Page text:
RALEIGH (WTVD) -- Thomas Heath has set realistic goals for himself when it comes to his new tennis hobby.
"Outside of Wimbledon, I have no goal." he said.
A former collegiate offensive lineman, Heath isn't exactly built like a prototypical tennis player but that's part of the sport's appeal for him.
"This is totally different. It's more finesse and thinking about what you're doing rather than just pushing people out of the way," said Heath.
Tom is one of countless people who've taken to the courts since the pandemic started, tennis being one of the very few sports that's been allowed.
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"Been extremely busy, extremely busy. Probably got more people playing tennis than I can ever imagine right now." said tennis shop owner Bryan Gillespie.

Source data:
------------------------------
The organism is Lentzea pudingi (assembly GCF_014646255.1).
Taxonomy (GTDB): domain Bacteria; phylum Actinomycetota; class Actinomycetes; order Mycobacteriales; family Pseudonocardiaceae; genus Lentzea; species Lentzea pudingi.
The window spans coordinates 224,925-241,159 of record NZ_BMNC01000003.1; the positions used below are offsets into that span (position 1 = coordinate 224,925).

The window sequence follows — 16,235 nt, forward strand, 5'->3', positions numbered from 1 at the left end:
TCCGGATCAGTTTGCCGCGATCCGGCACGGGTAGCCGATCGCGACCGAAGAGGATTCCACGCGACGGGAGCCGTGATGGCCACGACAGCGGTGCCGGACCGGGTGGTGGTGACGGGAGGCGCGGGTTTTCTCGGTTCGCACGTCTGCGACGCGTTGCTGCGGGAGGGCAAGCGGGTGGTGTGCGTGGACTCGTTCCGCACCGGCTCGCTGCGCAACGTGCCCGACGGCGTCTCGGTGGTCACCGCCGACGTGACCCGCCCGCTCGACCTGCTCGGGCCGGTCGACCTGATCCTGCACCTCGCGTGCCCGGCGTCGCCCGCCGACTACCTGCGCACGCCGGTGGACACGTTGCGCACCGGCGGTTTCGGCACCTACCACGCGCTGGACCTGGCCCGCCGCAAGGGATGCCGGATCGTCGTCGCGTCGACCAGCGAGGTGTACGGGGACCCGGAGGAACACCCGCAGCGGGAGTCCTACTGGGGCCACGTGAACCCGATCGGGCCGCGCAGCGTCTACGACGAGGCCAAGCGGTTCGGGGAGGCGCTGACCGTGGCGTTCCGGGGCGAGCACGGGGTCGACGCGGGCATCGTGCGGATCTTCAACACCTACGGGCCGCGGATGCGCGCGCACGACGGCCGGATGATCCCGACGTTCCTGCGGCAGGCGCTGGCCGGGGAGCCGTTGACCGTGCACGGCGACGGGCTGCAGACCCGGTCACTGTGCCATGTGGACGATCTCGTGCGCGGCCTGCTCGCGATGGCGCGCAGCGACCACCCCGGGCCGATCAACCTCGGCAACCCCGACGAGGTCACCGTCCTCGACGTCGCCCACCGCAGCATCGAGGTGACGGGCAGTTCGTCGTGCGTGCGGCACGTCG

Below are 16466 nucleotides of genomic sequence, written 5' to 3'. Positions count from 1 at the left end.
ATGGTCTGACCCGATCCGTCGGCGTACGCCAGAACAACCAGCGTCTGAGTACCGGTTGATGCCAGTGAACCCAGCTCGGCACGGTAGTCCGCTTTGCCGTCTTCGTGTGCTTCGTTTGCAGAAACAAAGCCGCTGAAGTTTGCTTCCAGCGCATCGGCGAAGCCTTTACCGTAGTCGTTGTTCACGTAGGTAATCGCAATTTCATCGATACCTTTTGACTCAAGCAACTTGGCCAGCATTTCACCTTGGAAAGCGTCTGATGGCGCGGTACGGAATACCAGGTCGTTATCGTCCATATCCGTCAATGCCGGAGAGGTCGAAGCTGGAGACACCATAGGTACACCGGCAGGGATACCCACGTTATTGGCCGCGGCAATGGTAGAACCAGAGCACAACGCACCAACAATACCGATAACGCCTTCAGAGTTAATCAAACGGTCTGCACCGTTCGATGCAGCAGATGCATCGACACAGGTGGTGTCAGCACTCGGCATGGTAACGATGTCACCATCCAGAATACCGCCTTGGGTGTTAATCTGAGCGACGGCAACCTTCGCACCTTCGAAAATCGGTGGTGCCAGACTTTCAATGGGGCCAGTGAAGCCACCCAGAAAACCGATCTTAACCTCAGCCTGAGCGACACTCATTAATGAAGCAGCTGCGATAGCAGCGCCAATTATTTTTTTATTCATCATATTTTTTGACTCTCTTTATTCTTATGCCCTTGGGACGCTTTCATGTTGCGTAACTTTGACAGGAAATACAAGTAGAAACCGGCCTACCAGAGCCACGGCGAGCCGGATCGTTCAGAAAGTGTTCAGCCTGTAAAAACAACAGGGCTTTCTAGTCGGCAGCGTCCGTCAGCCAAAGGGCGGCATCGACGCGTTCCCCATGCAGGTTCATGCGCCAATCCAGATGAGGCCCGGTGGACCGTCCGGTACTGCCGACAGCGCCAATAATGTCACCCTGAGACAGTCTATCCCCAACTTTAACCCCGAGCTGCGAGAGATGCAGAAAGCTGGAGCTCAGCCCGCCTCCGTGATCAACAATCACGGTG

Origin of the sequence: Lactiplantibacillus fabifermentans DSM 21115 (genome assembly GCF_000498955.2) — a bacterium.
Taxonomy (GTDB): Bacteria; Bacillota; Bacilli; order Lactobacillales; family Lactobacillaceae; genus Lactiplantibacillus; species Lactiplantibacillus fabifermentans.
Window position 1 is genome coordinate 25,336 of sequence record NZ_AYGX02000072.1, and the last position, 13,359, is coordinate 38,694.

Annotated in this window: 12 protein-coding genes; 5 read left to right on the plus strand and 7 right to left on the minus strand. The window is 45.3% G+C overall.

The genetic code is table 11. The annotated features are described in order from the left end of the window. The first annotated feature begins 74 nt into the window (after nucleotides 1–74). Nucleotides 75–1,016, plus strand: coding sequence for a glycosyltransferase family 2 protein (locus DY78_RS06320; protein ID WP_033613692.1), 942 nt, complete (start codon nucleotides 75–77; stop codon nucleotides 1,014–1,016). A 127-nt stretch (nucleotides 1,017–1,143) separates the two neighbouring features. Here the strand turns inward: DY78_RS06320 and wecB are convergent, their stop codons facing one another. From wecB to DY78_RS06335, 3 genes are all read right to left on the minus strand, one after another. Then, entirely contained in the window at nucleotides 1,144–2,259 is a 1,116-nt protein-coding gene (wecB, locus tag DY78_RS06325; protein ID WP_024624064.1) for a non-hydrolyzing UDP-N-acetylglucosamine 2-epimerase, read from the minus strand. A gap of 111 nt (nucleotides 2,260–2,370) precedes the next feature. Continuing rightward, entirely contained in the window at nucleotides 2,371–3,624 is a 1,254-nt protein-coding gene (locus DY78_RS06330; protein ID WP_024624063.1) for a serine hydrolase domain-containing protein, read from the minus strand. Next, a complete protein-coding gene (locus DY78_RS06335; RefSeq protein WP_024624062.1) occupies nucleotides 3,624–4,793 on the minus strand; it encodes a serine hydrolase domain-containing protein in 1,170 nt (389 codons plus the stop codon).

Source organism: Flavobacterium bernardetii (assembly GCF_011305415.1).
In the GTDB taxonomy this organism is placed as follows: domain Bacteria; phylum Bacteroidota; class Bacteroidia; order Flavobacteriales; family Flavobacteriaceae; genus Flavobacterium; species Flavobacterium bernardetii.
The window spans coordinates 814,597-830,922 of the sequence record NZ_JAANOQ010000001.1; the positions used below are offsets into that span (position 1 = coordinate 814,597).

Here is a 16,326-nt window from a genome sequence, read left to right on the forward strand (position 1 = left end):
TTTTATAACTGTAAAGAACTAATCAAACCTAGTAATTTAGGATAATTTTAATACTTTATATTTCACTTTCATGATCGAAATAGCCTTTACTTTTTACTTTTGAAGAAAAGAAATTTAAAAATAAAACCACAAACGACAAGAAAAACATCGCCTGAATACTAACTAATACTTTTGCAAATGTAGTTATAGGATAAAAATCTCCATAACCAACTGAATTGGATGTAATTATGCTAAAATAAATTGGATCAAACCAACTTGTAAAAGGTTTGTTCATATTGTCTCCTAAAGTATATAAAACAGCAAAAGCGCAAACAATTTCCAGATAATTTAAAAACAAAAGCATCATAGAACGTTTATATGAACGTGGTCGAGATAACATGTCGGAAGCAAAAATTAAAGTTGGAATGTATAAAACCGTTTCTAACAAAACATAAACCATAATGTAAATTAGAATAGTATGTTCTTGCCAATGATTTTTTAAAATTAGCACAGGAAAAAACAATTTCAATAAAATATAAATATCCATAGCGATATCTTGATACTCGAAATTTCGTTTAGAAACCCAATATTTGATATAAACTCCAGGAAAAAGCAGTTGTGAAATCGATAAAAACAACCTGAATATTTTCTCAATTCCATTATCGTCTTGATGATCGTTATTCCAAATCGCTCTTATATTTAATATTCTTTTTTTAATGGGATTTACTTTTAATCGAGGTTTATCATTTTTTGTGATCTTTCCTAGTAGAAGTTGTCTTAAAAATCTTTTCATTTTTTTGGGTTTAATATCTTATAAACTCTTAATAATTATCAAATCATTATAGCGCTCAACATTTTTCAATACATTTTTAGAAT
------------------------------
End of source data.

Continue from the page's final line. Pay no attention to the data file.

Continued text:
Gillespie owns Bryan's Tennis just off Glenwood and Westgate Road. Bryan's been going nonstop since March.
"Folks getting back in. People who played 20 years ago, that business has gone up and you're getting a lot of new people in general," said Gillespie
For longtime players like Sameer Cheema, it's meant busier and far scarcer courts available.
"I saw oodles of new people coming out to play, so much so that it's tough to find a court at Cary Tennis Park. We'd go to Godbold and other parks and it became so difficult to find a court sometimes but you wait a little bit and you'll find a court."
Pandemic aside, the appeal of the sport is obvious. It's a fun way to exercise and a game you can enjoy for a lifetime.
"A lot of the people come in and haven't played for 20 years have said, man I miss playing. And it's just something that you can do in 30 minutes, an hour, hour and a half, two hours." Gillespie said.
Heath likes the individual challenge the sport presents.
"The competition against someone else is nice but it's a nice struggle for me. I want to get better myself, even if I win or lose doesn't matter I want to get better every week."
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